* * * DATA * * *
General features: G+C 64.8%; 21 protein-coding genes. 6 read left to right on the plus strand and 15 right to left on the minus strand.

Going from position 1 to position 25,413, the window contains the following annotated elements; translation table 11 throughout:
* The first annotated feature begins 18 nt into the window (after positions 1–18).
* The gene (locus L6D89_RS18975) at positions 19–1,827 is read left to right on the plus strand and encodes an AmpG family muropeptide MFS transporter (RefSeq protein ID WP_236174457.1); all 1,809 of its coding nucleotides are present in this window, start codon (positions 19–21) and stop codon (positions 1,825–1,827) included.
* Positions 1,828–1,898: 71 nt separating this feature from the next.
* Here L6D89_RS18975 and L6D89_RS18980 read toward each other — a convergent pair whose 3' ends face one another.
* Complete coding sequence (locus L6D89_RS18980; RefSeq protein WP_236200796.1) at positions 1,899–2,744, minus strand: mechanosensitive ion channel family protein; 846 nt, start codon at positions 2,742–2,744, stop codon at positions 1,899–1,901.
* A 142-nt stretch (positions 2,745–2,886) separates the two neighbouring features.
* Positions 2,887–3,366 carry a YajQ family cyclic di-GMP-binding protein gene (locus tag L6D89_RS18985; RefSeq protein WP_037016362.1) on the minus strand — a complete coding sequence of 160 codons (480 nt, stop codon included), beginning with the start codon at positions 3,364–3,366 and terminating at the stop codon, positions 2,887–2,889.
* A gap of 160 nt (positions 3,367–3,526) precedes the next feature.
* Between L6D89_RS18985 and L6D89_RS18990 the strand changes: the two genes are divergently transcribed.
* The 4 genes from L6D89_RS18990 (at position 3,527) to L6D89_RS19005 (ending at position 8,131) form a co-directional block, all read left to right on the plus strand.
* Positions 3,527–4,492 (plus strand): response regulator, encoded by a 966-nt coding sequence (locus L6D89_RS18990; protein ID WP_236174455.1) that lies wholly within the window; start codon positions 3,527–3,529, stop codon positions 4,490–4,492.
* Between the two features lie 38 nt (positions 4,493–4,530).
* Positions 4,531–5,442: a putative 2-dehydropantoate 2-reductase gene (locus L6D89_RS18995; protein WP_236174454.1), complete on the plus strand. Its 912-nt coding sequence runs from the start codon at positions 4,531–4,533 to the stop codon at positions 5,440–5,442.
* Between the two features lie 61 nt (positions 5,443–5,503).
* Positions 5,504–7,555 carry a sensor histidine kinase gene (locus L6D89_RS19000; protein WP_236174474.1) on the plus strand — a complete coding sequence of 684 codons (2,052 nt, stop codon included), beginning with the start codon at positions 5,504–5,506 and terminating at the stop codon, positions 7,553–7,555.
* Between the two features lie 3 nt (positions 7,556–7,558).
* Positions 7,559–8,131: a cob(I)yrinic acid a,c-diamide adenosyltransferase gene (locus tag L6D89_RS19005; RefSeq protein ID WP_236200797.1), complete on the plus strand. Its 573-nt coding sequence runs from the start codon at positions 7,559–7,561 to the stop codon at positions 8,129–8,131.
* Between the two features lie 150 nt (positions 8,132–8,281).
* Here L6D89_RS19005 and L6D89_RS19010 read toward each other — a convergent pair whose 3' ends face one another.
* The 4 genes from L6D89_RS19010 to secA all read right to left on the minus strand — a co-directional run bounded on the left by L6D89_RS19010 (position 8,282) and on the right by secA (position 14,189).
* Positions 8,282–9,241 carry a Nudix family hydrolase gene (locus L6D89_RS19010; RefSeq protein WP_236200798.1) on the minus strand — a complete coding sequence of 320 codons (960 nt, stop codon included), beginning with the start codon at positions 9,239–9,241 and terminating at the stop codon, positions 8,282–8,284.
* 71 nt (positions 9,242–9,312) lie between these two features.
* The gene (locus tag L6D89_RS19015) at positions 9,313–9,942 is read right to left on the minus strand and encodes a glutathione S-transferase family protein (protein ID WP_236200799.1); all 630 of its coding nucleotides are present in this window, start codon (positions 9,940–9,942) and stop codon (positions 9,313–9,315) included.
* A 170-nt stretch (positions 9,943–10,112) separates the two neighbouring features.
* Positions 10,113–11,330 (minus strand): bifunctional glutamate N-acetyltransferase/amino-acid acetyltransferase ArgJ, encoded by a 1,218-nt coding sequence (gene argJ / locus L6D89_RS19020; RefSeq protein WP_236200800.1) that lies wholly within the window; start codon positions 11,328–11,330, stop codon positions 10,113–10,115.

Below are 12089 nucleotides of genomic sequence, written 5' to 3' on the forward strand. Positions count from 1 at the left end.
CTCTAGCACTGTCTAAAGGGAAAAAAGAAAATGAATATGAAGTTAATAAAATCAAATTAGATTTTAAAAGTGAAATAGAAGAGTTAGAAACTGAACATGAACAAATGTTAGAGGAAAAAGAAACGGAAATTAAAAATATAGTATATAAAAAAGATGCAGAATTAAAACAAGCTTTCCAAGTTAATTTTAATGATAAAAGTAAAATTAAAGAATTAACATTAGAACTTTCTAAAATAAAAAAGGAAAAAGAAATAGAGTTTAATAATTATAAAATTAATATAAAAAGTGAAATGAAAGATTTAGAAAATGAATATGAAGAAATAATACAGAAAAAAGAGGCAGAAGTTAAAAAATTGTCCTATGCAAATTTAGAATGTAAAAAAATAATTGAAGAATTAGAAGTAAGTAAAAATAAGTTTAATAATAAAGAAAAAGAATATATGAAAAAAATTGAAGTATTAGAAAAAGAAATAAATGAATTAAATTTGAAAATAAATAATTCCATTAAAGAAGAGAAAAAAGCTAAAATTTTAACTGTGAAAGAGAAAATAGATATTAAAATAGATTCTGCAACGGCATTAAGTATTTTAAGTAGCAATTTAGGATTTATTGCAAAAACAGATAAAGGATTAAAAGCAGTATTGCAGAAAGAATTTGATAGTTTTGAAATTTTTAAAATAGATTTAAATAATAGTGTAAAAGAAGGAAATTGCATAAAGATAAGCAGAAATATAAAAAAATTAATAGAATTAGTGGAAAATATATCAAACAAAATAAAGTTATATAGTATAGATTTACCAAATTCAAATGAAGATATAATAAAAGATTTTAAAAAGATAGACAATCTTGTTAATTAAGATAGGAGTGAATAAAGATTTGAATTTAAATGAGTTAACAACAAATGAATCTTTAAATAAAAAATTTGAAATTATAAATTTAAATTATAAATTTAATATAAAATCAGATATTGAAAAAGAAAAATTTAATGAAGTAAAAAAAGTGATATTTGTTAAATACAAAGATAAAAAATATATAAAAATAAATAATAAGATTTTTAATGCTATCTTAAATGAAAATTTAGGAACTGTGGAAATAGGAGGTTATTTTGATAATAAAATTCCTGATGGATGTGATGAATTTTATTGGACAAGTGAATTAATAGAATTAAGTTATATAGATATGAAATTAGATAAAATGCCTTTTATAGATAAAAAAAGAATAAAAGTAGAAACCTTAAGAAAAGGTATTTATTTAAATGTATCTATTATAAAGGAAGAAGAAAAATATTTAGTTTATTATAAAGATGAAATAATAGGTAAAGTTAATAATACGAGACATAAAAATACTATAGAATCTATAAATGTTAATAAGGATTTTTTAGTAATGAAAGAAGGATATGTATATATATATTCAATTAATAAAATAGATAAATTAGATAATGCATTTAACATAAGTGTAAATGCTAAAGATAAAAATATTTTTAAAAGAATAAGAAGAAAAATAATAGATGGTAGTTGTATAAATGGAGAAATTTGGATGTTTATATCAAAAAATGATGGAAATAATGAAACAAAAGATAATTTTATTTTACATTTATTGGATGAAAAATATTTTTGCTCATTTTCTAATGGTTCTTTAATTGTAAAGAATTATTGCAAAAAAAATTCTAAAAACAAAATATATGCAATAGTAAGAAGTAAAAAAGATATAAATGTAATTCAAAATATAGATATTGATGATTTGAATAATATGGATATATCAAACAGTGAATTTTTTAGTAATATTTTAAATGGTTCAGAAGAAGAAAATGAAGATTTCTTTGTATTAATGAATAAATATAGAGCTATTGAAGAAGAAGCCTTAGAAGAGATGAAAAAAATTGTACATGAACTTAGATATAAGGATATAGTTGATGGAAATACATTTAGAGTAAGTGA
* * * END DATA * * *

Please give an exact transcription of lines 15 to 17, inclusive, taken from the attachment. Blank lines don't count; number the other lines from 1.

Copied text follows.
* Positions 4,531–5,442: a putative 2-dehydropantoate 2-reductase gene (locus L6D89_RS18995; protein WP_236174454.1), complete on the plus strand. Its 912-nt coding sequence runs from the start codon at positions 4,531–4,533 to the stop codon at positions 5,440–5,442.
* Between the two features lie 61 nt (positions 5,443–5,503).
* Positions 5,504–7,555 carry a sensor histidine kinase gene (locus L6D89_RS19000; protein WP_236174474.1) on the plus strand — a complete coding sequence of 684 codons (2,052 nt, stop codon included), beginning with the start codon at positions 5,504–5,506 and terminating at the stop codon, positions 7,553–7,555.